One of our goal is to determine the impact of the soil bacterial communities on the minerals and to determine their relative contribution in the mineral weathering process.
a. Interactions bacteria/plants:
Previous experiments developed in the team (Calvaruso et al., 2006) have demonstrated the impact mineral weathering bacteria on tree nutrition and mineral weathering. The strain PML1(12) of B. glathei significantly improved pine growth when the seedlings were supplied with a nutrient solution which did not contain the nutrients present in the biotite. No improvement of pine growth was observed when the seedlings were supplied with all the nutrients necessary for pine growth. We therefore propose that the growth-promoting effect of B. glathei PML1(12) mainly resulted from the improved plant nutrition via increased mineral weathering.
b. Interactions bacteria/plants/mycorrhizal fungi:
More recently, we tested the impact of inoculation of efficient mineral weathering in microcosms containing pine seedling associated or not with two ectomycorrhizal fungi: Laccaria bicolor and Scleroderma citrinum (Koele et al., 2009). In vitro assays have demonstrated that the two fungal strains used in our experiments were not efficient to weather minerals. Notably, co-inoculating the mycorrhizal fungus S. citrinum and the efficient mineral-weathering B. glathei bacterial strain PML1(12) in microcosms significantly improved the Mg budget. Similarly, co-inoculating S. citrinum with the Collimonas sp. bacterial strain PMB3(1) significantly improved the pine biomass compared to non-inoculated pine plants.
56- Colin Y, Nicolitch O, Van Nostrand JD, Zhou JZ, Turpault MP, Uroz S.* Taxonomic and functional shifts in the beech rhizosphere microbiome across a natural soil toposequence. Sci Rep. 2017 Aug 29;7(1):9604. doi: 10.1038/s41598-017-07639-1.
55- Nicolitch, O, Colin, Y, Turpault, MP, Fauchery, L, Uroz S*. Tree roots select specific bacterial communities in the subsurface critical zone. Soil Biology and Biochemistry 115, 109-123
54 – Uroz, S.* and Oger, P. Caballeronia mineralivorans sp. nov., isolated from oak-Scleroderma citrinum mycorrhizosphere. Systematic and Applied Microbiology. In press.
53 -Martin FM*, Uroz S, Barker DG. Ancestral alliances: Plant mutualistic symbioses with fungi and bacteria. Science. 2017 May 26;356(6340). pii: eaad4501. doi: 10.1126/science.aad4501.
52- Torres, M., Uroz, S., Salto, R., Fauchery, L., Quesada, E., Llamas Company, I.* HqiA, a novel quorum-quenching enzyme which expands the AHL lactonase family. Scientific Reports. In press (IF=5.5)
51-Crampon,M., Cebron, A., koltalo, F., Uroz, S., Lederf, F., Bodilis, J.* Low effect of phenanthrene bioaccessibility on its biodegradation in diffusely contaminated soil. Environmental Pollution. In press (IF=4.84)
50- Colin, Y., Nicolitch, O., Turpault, M-P., Uroz, S.* Mineral type and tree species determine the functional and taxonomic structure of forest soil bacterial communities. Applied and Environmental Microbiology. 83(5). pii: e02684-16. doi: 10.1128/AEM.02684-16. (IF=3.8)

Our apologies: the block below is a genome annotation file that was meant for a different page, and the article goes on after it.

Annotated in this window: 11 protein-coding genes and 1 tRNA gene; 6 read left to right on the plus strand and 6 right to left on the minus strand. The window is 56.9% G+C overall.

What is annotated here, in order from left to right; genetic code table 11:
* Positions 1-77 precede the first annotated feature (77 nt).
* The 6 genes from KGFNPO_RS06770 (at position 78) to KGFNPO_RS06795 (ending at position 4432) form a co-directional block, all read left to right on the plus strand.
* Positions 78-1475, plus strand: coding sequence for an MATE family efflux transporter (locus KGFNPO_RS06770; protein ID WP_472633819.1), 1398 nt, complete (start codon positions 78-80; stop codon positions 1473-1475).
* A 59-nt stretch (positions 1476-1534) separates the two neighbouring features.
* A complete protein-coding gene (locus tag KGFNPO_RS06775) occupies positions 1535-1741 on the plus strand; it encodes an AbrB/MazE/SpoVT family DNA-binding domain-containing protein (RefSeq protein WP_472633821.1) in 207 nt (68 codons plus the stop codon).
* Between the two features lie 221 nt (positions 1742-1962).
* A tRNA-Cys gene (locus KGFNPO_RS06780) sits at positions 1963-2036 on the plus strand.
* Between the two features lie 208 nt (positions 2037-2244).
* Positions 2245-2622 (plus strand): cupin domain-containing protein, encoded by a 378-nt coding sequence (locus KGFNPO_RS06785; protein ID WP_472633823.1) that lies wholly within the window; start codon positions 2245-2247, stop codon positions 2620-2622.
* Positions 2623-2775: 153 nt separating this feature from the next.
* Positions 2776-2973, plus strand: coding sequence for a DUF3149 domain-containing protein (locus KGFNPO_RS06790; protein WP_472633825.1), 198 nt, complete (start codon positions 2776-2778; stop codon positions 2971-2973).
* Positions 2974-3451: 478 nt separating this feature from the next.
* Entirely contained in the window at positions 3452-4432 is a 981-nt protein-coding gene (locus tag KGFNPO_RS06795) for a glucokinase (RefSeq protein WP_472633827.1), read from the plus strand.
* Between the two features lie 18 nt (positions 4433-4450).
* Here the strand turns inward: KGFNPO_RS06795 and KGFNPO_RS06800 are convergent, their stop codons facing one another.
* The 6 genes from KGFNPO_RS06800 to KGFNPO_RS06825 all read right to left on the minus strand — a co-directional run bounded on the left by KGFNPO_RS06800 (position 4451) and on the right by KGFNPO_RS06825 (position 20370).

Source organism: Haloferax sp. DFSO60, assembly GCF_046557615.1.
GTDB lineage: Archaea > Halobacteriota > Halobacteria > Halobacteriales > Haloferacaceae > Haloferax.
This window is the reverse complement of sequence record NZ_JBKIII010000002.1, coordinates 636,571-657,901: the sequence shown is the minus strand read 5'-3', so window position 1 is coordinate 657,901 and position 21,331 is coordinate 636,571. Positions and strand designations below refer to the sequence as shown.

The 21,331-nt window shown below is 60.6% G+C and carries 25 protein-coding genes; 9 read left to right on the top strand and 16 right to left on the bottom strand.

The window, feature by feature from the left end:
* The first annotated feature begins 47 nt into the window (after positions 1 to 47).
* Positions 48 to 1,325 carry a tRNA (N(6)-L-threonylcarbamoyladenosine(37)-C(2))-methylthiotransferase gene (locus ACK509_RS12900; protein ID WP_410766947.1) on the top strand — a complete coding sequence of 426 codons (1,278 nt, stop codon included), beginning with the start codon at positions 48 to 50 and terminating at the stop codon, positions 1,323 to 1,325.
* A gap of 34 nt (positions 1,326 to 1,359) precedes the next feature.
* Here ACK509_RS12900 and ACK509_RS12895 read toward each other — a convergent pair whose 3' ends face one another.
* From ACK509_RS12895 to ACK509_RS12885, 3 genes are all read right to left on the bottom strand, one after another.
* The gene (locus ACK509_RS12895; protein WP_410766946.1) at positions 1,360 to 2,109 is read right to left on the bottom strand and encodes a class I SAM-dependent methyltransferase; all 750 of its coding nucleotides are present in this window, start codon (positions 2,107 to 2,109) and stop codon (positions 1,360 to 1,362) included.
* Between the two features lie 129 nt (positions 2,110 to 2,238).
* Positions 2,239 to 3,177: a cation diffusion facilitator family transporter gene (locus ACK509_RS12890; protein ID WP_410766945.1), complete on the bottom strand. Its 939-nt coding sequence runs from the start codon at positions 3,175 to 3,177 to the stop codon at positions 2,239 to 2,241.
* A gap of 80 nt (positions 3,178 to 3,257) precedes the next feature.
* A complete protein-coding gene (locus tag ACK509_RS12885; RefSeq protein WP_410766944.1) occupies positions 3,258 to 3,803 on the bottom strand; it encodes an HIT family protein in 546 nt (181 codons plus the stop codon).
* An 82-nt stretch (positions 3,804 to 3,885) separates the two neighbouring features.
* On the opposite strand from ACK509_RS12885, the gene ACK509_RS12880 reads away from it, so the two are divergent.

49- Elly Morriën, S. Emilia Hannula, Basten Snoek, Nico R. Helmsing, Anton Johan Zweers, Mattias de Hollander, Raquel Lujan Soto, Marie-Lara Bouffaud, Marc Buee, Wim Dimmers, Henk Duyts, Stefan Geisen, Mariangela Girlanda, Robert Griffiths, Helene-Bracht Jorgensen, John Jensen, Pierre Plassart, Dirk Redecker, Rudiger M. Schmelz, Olaf Schmidt, Bruce C. Thomson, Emilie Tisserant, Stéphane Uroz, Anne Winding, Mark Bailey, Michael Bonkowski, Jack Faber, Francis Martin, Philippe Lemanceau, Wietse de Boer, Johannes van Veen, and Wim van der Putten. Soil networks become more connected and take up more carbon as nature restoration progresses. Nature Communication. 8:14349. doi: 10.1038/ncomms14349. (IF=11.3)
48- Krieger, C., Calvaruso, C., Morlot, C., Uroz, S., Salsi, L., Turpault, M-P.*. Identification, distribution and quantification of biominerals in a deciduous forest. Geobiology. 15 (2), 296-310 (IF=3.5).
47- Nicolitch, O., Colin, Y., Turpault, M-P., Uroz, S.* Soil type determines the distribution of nutrient mobilizing bacterial communities in the rhizosphere of beech trees. Soil Biology and Biochemistry. 103, 429-445 (IF=4.4)
46-Uroz, S.*, Buée, M., Deveau, A., Mieszkyn, S., Martin, F. Ecology of the forets microbiome: Highlights of temperate and boreal ecosystems. Soil Biology and Biochemistry. 103, 471-488 (IF=4.4)
45- Uroz S.*, Oger P. , Tisserand E. , Cébron A., Turpault M-P., Buée M., De Boer W., Leveau J.H.J., and P. Frey-Klett. Specific impacts of beech and Norway spruce on the structure and diversity of the rhizosphere and soil microbial communities. Scientific Reports. 6: 27756. doi: 10.1038/srep27756 (IF=5.5)0>